In spite of common belief that the slogan originated with the formation of the country, the Treasury Department says use of the motto stems from increased religious sentiment during the Civil War.
“Secretary of the Treasury Salmon P. Chase received many appeals from devout persons throughout the country, urging that the United States recognize the Deity on United States coins,” the department says on its website.
According to The Christian Examiner, the first recorded appeal came in an 1861 letter to Secretary Chase from a minister from rural Pennsylvania, “noting that recognition of ‘the Almighty God’ had been ‘seriously overlooked’ on the nation’s coins.” The newspaper says the minister suggested that placing the words “God,” “liberty”, and “law” on coins would “relieve us from the ignominy of heathenism” and “place us openly under the Divine protection we have personally claimed.”
In response, Chase wrote “The trust of our people in God should be declared on our national coins.” He told the director of the Philadelphia Mint to prepare a motto “expressing in the fewest and tersest words possible this national recognition.”
Chase approved the words “In God We Trust” and the slogan was stamped on the 1864 two-cent coin.
Dollar coins not popular
The United States is the only industrialized nation which still has unitary paper currency, the famous “Greenback Dollar” with the image of George Washington on the front.
Canada has a brass-colored dollar about the same size as the U.S. “small” dollar coin. Canada also has a two-dollar coin, and hasn’t used a paper dollar for over two decades. Australia and New Zealand both have one-dollar and two-dollar coins. The European Union has one-euro and two-euro coins. The five-euro has always been the smallest euro bill.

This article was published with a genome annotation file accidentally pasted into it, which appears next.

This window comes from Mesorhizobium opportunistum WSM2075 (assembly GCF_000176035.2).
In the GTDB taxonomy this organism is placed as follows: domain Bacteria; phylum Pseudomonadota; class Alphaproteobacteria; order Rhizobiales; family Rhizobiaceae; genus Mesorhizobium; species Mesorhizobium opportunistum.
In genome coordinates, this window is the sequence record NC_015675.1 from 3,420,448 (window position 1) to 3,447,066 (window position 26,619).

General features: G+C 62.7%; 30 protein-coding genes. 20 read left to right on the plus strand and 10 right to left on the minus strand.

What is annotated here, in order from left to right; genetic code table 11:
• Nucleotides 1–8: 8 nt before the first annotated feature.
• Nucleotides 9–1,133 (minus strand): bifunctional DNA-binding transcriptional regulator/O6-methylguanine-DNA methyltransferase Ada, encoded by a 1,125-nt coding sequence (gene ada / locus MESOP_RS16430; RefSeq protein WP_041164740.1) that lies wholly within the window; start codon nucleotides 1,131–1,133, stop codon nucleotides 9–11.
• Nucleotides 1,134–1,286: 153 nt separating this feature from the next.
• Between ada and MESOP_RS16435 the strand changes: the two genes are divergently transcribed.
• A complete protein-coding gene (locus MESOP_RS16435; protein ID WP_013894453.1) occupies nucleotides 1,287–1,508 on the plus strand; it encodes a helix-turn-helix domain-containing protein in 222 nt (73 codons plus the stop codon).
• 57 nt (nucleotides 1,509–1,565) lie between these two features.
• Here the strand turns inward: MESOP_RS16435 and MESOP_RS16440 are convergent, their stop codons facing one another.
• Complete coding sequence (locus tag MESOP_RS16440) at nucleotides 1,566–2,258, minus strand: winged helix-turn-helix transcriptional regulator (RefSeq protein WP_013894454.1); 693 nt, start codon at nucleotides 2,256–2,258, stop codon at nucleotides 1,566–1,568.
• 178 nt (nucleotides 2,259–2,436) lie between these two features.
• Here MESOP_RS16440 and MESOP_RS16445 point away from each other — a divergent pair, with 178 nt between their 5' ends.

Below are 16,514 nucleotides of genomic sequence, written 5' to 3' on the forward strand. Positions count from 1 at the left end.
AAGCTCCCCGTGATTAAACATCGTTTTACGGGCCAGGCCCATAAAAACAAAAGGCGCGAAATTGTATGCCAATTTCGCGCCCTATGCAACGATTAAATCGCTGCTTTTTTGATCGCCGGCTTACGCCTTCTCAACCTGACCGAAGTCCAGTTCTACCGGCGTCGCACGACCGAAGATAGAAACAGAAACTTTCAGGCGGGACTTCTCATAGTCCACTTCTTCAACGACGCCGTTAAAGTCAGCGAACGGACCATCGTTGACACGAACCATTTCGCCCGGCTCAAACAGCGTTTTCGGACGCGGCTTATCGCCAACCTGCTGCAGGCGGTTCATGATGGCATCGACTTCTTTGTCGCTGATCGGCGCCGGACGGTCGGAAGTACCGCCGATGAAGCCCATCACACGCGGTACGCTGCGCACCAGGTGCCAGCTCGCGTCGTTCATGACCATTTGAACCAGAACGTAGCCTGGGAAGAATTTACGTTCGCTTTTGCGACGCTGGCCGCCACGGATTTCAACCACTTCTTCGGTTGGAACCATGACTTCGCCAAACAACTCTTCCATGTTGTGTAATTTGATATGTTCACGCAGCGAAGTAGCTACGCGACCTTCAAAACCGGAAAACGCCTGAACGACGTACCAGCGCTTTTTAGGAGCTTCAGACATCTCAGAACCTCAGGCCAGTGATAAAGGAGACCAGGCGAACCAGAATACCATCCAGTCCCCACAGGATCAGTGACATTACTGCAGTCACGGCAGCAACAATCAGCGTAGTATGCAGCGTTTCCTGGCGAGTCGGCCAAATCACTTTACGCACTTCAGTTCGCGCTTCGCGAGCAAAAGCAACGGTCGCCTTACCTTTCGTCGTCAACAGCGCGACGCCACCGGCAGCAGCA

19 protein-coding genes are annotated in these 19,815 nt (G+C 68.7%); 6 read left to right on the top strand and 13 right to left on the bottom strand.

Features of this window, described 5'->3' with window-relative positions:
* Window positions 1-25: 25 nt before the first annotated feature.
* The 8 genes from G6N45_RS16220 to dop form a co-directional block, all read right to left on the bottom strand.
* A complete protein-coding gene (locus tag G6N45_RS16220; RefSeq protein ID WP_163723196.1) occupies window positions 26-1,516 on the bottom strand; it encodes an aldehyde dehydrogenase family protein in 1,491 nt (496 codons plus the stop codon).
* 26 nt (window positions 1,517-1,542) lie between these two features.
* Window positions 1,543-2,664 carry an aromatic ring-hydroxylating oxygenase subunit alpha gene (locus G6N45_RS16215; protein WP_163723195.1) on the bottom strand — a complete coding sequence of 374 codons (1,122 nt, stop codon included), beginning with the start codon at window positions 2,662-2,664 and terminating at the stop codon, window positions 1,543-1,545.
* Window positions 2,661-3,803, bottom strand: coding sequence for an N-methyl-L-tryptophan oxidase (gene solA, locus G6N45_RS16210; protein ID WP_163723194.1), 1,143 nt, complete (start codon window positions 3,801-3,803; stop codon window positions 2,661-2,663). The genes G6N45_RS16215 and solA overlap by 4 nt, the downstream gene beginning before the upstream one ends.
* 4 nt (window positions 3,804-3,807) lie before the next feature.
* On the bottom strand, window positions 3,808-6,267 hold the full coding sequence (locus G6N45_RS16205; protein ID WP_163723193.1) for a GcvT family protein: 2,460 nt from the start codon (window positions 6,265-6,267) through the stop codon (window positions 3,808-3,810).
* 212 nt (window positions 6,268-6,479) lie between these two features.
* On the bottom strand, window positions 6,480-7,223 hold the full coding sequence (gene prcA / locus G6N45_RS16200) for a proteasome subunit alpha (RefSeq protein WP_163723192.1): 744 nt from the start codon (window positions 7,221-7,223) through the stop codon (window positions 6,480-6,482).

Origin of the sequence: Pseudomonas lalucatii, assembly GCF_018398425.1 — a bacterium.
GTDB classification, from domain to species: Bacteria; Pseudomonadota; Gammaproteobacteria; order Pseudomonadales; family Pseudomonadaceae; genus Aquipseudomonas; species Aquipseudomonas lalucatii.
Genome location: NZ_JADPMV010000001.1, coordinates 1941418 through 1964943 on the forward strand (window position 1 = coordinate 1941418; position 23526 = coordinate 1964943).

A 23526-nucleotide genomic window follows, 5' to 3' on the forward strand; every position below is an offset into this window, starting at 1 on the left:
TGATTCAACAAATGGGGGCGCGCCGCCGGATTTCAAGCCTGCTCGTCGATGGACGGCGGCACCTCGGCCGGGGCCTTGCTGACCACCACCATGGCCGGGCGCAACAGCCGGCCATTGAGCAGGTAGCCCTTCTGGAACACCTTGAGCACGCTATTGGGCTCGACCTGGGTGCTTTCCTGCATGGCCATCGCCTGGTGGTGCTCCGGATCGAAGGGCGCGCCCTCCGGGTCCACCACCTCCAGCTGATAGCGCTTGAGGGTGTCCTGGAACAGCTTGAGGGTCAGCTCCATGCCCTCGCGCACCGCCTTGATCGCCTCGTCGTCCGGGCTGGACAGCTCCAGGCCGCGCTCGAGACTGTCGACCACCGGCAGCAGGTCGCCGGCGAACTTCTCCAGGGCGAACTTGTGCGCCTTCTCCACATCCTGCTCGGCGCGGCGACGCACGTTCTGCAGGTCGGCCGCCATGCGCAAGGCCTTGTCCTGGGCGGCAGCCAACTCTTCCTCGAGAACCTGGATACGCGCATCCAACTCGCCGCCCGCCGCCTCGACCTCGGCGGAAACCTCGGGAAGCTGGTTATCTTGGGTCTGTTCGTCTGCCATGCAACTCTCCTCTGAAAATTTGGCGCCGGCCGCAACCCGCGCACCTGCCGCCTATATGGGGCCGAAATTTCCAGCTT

The United Kingdom has one-, two-, and five-pound coins. The five-pound coin, known as a “crown” is about the same size as the old U.S. silver dollar.
The original “small” U.S. dollar, featuring the image of Susan B. Anthony in profile, was unpopular because some people thought it looked too much like a quarter. The re-designed “golden” dollar, was issued in 2000. That coin featured a three-quarter image of Sacagawea, the Native American woman who guided the Lewis and Clark expedition.
The Treasury Department started issuing the presidential golden dollars in 2007. Four coins are minted each year.
The one-dollar coins can be used in most vending machines. However, even the newest parking meters are not all capable of accepting the coins. Denver Public Works reasoned that people would not use the dollar coins and purchased new parking meters with a coin slot only big enough for quarters.
Consumers have complained they don’t want to use the coins because of weight. Many cash registers do not have a separate compartment for dollar coins.
So far, the Treasury Department has rejected calls to eliminate the paper dollar as a way of stimulating coin use. Some defenders of the paper dollar have even suggested that it would be disrespectful of the first president to eliminate the dollar bill.